Validity and Reliability of the Persian Version of the Dysphagia Handicap Index (DHI)

Document Type: Original


1 Health Promotion Research Center, Zahedan University of Medical Sciences, Zahedan, Iran.

2 Department of Speech therapy, Hamadan University of Medical Sciences, Hamadan, Iran.

3 Department of Speech Therapy, University of social welfare and rehabilitation sciences, Tehran, Iran.


The Dysphagia Handicap Index (DHI) is one of the instruments used for measuring a dysphagic patient’s self-assessment. In some ways, it reflects the patient’s quality of life. Although it has been recognized and widely applied in English speaking populations, it has not been used in its present forms in Persian speaking countries. The purpose of this study was to adapt a Persian version of the DHI and to evaluate its validity, consistency, and reliability in the Persian population with oropharyngeal dysphagia.
Materials and Methods:
Some stages for cross-cultural adaptation were performed, which consisted in translation, synthesis, back translation, review by an expert committee, and final proof reading. The generated Persian DHI was administered to 85 patients with oropharyngeal dysphagia and 89 control subjects at Zahedan city between May 2013 and August 2013. The patients and control subjects answered the same questionnaire 2 weeks later to verify the test-retest reliability. Internal consistency and test-retest reliability were evaluated. The results of the patients and the control group were compared.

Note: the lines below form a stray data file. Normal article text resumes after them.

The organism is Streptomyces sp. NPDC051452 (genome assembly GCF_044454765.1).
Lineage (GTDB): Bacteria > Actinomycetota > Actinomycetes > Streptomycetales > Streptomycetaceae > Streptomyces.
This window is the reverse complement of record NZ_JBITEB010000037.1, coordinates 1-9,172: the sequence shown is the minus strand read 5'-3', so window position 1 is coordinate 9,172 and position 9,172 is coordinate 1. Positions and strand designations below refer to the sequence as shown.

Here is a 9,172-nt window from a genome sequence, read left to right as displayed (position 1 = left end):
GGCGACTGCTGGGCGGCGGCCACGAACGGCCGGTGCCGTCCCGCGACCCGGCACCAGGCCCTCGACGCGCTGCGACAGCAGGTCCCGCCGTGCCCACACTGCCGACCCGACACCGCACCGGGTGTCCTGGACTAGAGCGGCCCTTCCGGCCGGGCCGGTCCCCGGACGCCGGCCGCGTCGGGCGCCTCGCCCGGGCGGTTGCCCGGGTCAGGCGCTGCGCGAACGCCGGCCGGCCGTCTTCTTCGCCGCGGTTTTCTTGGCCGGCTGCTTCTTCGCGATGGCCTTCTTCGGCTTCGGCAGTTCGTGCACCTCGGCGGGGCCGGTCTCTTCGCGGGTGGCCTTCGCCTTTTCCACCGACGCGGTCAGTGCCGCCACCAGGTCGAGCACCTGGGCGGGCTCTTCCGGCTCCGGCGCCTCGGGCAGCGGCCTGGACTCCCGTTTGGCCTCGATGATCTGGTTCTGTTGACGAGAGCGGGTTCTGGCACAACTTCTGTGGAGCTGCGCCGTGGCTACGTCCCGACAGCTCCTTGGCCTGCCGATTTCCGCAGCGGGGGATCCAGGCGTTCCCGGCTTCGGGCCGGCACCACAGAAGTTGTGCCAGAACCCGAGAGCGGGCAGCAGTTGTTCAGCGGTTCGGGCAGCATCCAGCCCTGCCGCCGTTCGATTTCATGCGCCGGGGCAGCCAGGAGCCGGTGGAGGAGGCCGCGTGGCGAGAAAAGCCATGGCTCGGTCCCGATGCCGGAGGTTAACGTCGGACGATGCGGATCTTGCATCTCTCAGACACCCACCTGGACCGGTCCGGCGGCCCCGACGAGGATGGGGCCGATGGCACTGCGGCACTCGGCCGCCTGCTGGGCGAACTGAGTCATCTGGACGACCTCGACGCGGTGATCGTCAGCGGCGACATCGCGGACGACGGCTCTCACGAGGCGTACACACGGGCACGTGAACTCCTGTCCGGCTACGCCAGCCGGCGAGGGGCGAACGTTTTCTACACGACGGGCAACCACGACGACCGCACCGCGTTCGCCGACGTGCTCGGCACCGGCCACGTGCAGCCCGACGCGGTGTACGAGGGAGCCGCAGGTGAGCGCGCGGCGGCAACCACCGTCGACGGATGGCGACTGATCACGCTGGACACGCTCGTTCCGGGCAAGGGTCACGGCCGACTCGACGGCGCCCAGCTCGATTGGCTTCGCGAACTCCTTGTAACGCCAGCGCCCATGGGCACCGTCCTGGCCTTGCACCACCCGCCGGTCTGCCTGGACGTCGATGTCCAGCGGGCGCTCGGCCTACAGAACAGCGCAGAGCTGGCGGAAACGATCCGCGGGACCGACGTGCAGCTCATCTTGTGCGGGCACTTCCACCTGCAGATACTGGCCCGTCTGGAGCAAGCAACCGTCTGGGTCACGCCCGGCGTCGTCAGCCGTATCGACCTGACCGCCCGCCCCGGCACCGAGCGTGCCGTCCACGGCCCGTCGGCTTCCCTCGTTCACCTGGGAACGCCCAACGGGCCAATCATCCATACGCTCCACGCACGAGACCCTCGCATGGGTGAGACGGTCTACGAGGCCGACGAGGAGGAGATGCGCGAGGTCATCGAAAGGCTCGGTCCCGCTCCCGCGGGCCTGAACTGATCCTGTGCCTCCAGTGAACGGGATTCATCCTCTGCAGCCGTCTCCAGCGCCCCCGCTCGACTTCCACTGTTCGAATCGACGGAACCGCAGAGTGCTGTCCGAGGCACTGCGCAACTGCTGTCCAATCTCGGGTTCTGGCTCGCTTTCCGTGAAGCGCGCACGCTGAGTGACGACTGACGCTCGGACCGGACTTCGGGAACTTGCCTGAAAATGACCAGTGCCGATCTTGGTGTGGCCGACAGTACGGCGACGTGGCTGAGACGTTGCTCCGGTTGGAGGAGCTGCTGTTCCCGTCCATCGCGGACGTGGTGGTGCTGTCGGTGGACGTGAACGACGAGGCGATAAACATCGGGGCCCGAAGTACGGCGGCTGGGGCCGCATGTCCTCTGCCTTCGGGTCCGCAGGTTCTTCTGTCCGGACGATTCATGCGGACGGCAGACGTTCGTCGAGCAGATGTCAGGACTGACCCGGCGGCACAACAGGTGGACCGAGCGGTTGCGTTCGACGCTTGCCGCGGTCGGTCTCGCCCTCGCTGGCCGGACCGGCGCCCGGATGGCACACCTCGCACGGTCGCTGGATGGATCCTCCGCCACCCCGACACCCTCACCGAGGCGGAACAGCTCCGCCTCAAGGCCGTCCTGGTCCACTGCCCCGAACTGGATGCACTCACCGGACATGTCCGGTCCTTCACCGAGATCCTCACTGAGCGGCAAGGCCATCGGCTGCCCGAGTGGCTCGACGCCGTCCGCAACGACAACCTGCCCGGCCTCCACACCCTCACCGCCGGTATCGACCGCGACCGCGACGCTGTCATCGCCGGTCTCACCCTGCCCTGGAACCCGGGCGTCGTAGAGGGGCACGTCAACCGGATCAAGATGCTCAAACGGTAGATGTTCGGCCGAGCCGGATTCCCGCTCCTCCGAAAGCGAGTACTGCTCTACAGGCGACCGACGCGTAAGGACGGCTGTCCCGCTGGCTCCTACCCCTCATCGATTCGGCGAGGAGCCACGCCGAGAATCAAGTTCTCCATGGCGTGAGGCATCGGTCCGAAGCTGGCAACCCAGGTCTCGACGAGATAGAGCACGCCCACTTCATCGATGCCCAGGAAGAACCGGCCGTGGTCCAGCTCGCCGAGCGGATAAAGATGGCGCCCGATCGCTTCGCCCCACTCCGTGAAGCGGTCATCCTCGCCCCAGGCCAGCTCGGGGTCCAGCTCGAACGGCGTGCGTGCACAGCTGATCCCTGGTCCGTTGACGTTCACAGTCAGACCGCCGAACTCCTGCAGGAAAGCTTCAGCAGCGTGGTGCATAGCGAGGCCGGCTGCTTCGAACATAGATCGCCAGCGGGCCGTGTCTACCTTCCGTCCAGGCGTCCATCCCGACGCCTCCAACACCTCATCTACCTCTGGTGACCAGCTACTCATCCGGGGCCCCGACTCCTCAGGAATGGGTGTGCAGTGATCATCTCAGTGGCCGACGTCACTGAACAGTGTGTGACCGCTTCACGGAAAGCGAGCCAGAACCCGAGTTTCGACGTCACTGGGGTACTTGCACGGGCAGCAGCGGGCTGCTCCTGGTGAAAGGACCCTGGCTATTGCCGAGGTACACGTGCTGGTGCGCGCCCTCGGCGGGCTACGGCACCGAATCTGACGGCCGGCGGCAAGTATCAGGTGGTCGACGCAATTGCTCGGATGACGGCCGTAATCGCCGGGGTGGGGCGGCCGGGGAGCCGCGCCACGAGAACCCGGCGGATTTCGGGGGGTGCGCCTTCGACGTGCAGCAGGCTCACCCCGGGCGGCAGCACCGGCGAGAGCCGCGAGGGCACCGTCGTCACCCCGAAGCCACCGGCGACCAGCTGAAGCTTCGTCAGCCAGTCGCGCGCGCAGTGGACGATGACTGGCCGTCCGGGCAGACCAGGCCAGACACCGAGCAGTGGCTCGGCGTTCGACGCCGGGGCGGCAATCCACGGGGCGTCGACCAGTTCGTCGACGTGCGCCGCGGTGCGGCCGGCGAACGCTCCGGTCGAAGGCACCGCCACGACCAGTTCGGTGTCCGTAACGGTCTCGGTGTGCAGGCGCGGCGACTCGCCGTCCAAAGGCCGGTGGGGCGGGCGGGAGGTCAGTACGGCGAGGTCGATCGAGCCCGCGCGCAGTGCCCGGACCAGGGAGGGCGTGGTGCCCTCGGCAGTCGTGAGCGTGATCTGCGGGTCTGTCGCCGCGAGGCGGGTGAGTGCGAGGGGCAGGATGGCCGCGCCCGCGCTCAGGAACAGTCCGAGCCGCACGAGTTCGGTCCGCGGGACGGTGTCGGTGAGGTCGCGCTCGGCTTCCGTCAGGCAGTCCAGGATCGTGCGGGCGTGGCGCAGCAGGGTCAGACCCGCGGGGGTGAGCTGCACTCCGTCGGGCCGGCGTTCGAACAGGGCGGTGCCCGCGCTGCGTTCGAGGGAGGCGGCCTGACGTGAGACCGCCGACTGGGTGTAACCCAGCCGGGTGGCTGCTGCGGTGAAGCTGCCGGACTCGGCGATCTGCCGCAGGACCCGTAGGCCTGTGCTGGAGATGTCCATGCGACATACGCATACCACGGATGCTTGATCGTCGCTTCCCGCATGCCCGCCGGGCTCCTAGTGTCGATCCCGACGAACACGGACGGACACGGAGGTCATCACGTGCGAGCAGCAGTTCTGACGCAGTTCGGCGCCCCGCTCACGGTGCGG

The Persian DHI showed good internal consistency (Cronbach’s alpha coefficients range from 0.82 to 0.94). Also, good test-retest reliability was found for the total scores of the Persian DHI (r=0.89). There was a significant difference between the DHI scores of the control group and those of the oropharyngeal dysphagia group (P‹0.001).
The Persian version of the DHI achieved Face and translation validity. This study demonstrated that the Persian DHI is a valid tool for self-assessment of the handicapping effects of dysphagia on the physical, functional, and emotional aspects of patient life and can be a useful tool for screening and treatment planning for the Persian-speaking dysphagic patients, regardless of the cause or the severity of the dysphagia.


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